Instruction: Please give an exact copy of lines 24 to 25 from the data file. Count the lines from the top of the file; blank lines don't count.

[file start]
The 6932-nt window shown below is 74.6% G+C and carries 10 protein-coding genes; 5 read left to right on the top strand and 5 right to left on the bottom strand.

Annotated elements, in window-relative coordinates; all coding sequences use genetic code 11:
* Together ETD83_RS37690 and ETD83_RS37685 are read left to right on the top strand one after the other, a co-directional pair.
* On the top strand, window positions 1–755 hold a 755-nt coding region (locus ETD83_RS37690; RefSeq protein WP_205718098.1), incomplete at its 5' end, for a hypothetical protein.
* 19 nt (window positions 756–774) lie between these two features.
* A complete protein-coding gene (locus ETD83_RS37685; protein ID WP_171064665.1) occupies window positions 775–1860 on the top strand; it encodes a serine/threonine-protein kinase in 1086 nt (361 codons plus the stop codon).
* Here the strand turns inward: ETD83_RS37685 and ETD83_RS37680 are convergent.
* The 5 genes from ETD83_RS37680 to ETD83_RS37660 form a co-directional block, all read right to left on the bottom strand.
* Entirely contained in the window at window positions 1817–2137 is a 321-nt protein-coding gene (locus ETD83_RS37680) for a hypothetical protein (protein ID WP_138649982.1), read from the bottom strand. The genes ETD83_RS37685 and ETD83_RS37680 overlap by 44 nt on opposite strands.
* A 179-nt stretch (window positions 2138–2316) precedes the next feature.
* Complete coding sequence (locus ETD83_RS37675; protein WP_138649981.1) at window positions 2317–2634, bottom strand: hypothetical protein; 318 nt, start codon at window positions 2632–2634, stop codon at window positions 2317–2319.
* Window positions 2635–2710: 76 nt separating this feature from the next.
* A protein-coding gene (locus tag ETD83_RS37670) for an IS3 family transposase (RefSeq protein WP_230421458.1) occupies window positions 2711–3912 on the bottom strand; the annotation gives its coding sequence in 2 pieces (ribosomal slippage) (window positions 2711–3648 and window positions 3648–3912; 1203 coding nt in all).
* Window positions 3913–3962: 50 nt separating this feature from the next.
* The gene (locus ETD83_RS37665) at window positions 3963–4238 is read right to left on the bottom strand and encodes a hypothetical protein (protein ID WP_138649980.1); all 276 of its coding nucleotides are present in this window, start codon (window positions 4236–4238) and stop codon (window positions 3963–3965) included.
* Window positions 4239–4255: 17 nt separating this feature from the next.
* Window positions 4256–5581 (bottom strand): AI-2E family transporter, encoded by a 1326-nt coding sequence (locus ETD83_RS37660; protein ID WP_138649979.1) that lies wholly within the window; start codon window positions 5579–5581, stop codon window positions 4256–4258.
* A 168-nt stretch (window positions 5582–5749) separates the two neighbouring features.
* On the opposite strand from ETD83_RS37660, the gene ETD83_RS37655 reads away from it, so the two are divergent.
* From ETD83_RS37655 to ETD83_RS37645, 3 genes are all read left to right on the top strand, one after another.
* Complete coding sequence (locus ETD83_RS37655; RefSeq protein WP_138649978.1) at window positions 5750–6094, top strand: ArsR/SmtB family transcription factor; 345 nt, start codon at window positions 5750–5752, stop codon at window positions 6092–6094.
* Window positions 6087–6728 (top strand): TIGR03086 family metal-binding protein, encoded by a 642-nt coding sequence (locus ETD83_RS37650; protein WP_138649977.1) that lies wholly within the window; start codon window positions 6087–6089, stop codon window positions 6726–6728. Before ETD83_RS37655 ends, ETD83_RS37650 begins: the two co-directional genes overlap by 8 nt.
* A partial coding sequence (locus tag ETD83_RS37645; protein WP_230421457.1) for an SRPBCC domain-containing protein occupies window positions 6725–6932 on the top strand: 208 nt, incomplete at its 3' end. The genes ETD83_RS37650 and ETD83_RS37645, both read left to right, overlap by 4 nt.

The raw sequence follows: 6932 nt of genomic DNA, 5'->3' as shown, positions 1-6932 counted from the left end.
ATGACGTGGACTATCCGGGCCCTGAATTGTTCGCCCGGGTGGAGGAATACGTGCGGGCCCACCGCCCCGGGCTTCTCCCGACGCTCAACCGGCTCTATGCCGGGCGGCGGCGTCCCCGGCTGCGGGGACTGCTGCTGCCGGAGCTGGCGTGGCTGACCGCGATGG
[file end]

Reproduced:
The raw sequence follows: 6932 nt of genomic DNA, 5'->3' as shown, positions 1-6932 counted from the left end.
ATGACGTGGACTATCCGGGCCCTGAATTGTTCGCCCGGGTGGAGGAATACGTGCGGGCCCACCGCCCCGGGCTTCTCCCGACGCTCAACCGGCTCTATGCCGGGCGGCGGCGTCCCCGGCTGCGGGGACTGCTGCTGCCGGAGCTGGCGTGGCTGACCGCGATGG